Ready for a Promotion?

Promotions Can be Stressful

Promotions Can be Stressful Last year, researchers at the University of Warwick found that the mental health of managers typically deteriorates after a job promotion.  Part of this anxiety is attributable to,

  1. the loss of the security of a familiar role and the established relationships around the role,
  2. perceived cognitive inadequacies concerning demands of the new position, and,
  3. the uncertainty of transition and the innate human resistance to change.

The greater part of this anxiety is a common career mistake. Often, professionals take up new responsibilities for which they are not entirely prepared. Even when management judged them as qualified for the new role, without thinking through a new role before accepting the promotion, these professionals unintentionally position themselves for stressful transitions, bitterness, or eventual failure.

When Is It Time to Move On?

Do not assume that you are ready for a promotion just because you possess the right academic background, you look the part, you have the right contacts within the company, or, you have impressed your management with your capability to develop a few good ideas and articulate them well.

Here are a few questions to reflect on and assess your chance of a successful promotion or a horizontal transition.

  • Are you enthusiastic about taking on a new role? Does the new role fit into your medium- and long-term career plans?
  • Have you been performing your present duties well enough to justify a promotion?
  • Do you have a successor in mind for your current role? Have you made yourself replaceable? Are you willing to entrust your current responsibilities to a successor without a significant interruption in pace of work?
  • Ready for Promotion When Is It Time to Move On Are you qualified or experienced enough to do no less than, say, 40% of the new role reasonably well?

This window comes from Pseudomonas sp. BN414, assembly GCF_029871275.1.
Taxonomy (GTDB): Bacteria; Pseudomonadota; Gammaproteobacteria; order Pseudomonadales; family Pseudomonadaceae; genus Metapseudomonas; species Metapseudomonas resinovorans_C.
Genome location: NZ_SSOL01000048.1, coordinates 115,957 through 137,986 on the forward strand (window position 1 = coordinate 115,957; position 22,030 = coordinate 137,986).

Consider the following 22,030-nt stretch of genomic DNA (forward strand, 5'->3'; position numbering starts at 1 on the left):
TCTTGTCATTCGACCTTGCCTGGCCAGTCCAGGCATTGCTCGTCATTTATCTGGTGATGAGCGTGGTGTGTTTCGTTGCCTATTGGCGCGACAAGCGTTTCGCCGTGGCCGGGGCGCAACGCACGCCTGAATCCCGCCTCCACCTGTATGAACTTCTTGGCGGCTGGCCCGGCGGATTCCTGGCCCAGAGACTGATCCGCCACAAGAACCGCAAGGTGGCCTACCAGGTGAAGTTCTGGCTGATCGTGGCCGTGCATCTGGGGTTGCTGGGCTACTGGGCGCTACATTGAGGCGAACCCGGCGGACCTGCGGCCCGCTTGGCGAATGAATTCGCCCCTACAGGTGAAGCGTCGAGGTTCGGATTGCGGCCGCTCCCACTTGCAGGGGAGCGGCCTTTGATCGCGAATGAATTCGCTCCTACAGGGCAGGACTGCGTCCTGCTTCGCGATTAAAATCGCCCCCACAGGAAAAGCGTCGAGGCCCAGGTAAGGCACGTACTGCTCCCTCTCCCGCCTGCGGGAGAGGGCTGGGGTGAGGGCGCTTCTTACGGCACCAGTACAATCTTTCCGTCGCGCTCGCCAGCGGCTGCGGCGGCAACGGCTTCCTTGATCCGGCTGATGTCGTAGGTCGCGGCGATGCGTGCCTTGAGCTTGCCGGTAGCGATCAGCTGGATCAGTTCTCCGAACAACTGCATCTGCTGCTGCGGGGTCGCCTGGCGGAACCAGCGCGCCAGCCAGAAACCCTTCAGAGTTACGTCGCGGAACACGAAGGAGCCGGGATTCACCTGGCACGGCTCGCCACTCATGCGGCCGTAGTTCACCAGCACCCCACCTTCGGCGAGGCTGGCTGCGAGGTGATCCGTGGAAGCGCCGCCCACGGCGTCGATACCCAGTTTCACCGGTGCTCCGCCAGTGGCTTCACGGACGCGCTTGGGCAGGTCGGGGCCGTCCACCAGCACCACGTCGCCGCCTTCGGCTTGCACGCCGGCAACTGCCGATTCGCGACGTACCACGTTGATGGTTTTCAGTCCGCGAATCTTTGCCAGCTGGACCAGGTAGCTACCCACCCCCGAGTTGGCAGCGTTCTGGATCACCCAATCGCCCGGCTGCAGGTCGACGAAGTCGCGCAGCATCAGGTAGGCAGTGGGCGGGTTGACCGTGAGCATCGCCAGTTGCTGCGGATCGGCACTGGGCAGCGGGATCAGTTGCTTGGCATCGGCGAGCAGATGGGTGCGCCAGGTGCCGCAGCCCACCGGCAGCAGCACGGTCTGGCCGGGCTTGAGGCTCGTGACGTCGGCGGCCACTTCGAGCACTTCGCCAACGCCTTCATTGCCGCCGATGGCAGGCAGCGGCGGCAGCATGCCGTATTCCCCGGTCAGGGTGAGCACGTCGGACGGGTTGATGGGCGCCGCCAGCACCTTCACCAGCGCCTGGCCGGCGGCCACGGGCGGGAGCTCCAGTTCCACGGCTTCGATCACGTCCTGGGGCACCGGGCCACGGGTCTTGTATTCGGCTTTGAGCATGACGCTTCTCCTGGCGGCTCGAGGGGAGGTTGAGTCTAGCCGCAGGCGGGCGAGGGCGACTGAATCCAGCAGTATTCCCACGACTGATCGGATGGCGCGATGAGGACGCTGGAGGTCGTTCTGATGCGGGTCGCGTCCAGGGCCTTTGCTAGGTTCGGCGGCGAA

• Have you demonstrated eagerness to gain knowledge of the new responsibilities?
  • Are you familiar with the responsibilities, autonomy, challenges, opportunities, and deliverables of the new role? Do you know how to get things done in the new role? Do you know where to get help?
  • Are you proficient with the communication, networking and interpersonal skills needed to make it in the new role? Will you get along with your peers, subordinates, and management at the new role?
  • Are you at ease with the demands on the new role: time, travel, pressures, and challenges? Can your family (or other aspects of your personal life) support this transition?
  • Can you swallow your pride if you are rejected for the new role? Are you ready to seek honest feedback about how management values you, listen, and make yourself more promotable in the future?

The more questions you answer with a “Yes” to, the better your chances for a successful promotion. Reflect on the questions you answer with a “No” to. Create a growth plan, improve your professional profile, and, ask for feedback from management on what you can do deserve a promotion.

Be Proactive and Seek Feedback from Your Manager

Seeking Proactive Feedback from Your Manager

Feedback is a critical component of our work. We need to understand whether our performance aligns with what is expected of us. We need to know what we are doing well, what we need to change and how we could improve. We need help to discover opportunities to advance our careers.

One of the common grievances of professionals is that their managers rarely give them adequate feedback. These feelings are not totally unfounded. Managers tend to be busy and deliver feedback only during cursory performance reviews. And, instinctively, managers fear confrontation: they assume that their employees may respond to even the slightest criticism with anger, defensiveness and alienation. Employees, for their part, resent feedback because they dislike being criticized.

This article suggests what you can do to effectively secure feedback from your manager. I have shared this process with several professionals who have successfully adopted it to further develop relationships with their managers.

Soliciting Feedback

  • Set up regular meetings with your manager to seek feedback. Do not wait for the quarterly or annual performance reviews to solicit it.
  • Prepare and send an agenda to your manager at least one day prior to your meeting. Use the questions in the following section to guide your discussions and agenda. Tailor the questions to suit your unique projects and goals. Cover all the broader, important topics on a regular basis.